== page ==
Bloomberg wrote about NASA's "confused mission," explaining that "manned exploration of the solar system was a dream for baby boomers," and that "kids deserve something no less inspirational and even more practical." The post alluded to the fact that Bolden's speech took place on Earth Day, pointing out that the agency is "one of the world's critical centers for monitoring Earth's life-support systems." Rather than ambitious missions to Mars, NASA could, in the eyes of some, choose to focus on the health of our planet instead.

Of course, NASA is well aware of the threats facing Earth. The agency made headlines last month when a study it funded warned against the end of the world as we know it. Whenever a Mars mission occurs, we can only hope that it'll be one borne from curiosity, not desperation.


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The team constructed a tiny platform atop the pinnacle of the 2,700 foot tall building for the jump     Photo: Courtesy of Skydive Dubai/YouTube

World-Record BASE Jump in Dubai

2,700 feet off world's tallest building

A pair of French skydivers set a world record for BASE jumping from world's tallest building in Dubai on Monday. Fred Fugen and Vince Reffet completed the record feat by jumping from the Burj Khalifa building, which is 2,700 feet high.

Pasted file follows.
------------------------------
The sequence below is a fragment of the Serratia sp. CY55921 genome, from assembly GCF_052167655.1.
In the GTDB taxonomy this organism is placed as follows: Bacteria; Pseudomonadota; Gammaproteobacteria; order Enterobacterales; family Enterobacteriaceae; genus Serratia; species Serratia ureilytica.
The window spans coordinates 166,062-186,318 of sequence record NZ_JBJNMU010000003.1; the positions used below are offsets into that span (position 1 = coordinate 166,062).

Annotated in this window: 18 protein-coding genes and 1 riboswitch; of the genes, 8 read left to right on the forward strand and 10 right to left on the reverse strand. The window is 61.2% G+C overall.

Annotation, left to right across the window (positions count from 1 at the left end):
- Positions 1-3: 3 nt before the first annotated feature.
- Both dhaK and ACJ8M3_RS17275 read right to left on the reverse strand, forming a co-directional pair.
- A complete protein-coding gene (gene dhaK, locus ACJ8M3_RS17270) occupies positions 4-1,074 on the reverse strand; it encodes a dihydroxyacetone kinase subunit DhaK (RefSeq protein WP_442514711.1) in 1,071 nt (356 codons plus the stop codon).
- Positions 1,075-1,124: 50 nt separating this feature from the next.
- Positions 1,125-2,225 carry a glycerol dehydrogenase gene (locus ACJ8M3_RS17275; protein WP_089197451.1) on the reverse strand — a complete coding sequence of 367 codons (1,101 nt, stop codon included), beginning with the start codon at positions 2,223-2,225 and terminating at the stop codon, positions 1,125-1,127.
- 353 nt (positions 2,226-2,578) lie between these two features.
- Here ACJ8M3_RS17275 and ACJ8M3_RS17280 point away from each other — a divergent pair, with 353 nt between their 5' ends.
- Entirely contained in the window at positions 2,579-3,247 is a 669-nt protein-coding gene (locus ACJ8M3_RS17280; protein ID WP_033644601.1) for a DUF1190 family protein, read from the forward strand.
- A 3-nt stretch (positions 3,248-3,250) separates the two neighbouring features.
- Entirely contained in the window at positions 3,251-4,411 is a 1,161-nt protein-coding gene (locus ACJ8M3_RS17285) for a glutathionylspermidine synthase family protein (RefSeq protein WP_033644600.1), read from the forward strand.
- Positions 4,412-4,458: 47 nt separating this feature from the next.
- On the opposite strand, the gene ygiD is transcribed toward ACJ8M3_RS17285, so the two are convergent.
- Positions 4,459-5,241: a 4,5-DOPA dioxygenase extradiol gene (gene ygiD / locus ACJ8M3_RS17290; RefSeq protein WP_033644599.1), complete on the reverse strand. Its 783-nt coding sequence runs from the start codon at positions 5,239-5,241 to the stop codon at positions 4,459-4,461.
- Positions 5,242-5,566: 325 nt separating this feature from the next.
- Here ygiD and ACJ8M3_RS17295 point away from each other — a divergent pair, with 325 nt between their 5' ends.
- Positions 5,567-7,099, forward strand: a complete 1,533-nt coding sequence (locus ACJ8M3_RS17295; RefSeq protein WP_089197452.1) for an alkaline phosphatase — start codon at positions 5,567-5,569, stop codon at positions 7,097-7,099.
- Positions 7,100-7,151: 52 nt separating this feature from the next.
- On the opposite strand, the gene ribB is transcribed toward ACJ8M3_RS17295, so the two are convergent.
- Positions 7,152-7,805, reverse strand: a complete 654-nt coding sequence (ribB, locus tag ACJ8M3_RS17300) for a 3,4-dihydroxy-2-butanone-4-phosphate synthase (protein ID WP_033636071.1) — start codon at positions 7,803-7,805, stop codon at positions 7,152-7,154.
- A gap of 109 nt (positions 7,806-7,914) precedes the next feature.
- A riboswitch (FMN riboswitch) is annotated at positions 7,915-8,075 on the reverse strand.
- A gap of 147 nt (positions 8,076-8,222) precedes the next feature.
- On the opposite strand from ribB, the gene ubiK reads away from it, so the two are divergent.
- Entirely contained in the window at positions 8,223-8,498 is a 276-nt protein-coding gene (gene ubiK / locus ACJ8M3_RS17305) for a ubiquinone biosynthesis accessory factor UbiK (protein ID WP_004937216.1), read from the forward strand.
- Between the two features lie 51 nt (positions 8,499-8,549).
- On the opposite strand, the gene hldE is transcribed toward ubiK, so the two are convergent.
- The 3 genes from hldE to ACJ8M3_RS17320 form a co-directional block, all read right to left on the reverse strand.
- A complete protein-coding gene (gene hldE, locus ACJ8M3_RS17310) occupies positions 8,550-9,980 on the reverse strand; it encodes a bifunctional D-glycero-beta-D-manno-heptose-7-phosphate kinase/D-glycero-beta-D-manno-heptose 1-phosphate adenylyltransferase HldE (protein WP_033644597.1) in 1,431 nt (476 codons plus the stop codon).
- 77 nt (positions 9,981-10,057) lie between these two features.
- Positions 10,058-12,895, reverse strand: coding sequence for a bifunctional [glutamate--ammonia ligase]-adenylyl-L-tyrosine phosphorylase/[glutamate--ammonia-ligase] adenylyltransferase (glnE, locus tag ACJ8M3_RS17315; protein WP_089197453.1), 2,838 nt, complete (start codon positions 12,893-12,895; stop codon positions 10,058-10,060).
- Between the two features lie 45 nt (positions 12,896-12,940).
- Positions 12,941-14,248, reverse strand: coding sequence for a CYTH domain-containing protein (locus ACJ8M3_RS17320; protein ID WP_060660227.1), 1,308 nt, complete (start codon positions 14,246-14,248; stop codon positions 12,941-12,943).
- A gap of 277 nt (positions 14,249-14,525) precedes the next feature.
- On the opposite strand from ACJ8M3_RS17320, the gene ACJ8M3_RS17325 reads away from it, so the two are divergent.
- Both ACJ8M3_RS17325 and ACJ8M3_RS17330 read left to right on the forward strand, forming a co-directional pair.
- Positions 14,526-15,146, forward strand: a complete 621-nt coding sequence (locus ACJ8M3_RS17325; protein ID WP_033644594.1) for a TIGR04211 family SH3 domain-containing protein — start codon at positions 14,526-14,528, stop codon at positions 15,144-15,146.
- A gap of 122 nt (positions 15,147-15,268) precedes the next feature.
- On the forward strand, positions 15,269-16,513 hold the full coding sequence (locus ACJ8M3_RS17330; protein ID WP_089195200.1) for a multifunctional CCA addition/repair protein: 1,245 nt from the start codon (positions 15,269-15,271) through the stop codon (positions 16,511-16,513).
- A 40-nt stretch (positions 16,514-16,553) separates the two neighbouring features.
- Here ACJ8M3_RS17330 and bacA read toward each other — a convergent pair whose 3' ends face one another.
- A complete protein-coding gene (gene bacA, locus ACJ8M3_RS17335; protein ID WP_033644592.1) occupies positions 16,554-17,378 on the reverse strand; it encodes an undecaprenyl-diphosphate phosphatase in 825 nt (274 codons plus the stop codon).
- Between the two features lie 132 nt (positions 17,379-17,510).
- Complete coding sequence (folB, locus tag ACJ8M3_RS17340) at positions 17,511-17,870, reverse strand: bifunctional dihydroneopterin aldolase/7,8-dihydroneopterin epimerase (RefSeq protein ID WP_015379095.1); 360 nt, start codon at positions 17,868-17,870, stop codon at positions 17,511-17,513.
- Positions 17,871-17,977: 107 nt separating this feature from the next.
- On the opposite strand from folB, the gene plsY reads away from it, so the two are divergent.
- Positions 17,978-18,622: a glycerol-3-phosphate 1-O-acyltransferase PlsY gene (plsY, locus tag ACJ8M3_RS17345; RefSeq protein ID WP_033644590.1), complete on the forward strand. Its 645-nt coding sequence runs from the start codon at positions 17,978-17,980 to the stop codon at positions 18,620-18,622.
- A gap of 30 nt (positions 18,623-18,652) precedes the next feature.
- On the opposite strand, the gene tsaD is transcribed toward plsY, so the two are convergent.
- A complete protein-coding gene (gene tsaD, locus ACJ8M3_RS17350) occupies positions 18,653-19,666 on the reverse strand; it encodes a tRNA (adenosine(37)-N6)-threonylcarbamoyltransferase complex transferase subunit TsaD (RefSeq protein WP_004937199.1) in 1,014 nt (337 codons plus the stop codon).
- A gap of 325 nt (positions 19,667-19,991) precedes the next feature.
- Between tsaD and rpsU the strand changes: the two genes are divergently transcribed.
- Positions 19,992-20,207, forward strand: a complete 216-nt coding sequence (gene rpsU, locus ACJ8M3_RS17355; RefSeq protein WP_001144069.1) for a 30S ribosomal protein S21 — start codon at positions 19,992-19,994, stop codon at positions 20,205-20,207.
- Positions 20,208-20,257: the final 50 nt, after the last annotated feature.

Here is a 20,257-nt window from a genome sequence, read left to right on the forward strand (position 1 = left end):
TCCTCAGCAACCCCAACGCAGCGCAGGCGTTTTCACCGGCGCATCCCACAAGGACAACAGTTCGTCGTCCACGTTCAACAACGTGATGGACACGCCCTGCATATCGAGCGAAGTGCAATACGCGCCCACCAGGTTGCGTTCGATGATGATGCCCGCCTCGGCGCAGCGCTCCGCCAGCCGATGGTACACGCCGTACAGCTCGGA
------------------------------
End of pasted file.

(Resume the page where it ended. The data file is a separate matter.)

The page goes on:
The skydivers practiced for several days by jumping off the nearby Lauterbeunnen Mountain, which is roughly the same height as the Burj Khalifa. They also made several jumps from a helicopter in Dubai before leaping from atop the building.

"This was my best jump by far. It was a dream come true," said Reffet on his Guinness World Record.

Succesful BASE jumps have been completed before from the Burj Khalifa building, but the French duo's platform at 2,700 feet is the highest yet.


Like most everything, San Franciscan regularly recycle bikes—just without owners' permissions.

Like most everything, San Franciscan regularly recycle bikes—just without owners' permissions.     Photo: nicsanchez8/ThinkStock

San Francisco's Bait Bike Campaign

GPS locators to take thieves from handlebars to behind bars

The San Francisco Police Department wants to put the brakes on the city's bike-theft problem. Hidden throughout the city are bait bikes—bicycles outfitted with GPS locators that tip off police to potential thefts in real time.

Rather than exploit the element of surprise, police have created a veritable guerilla campaign broadcasting the sting hoping it will get potential thieves to think twice.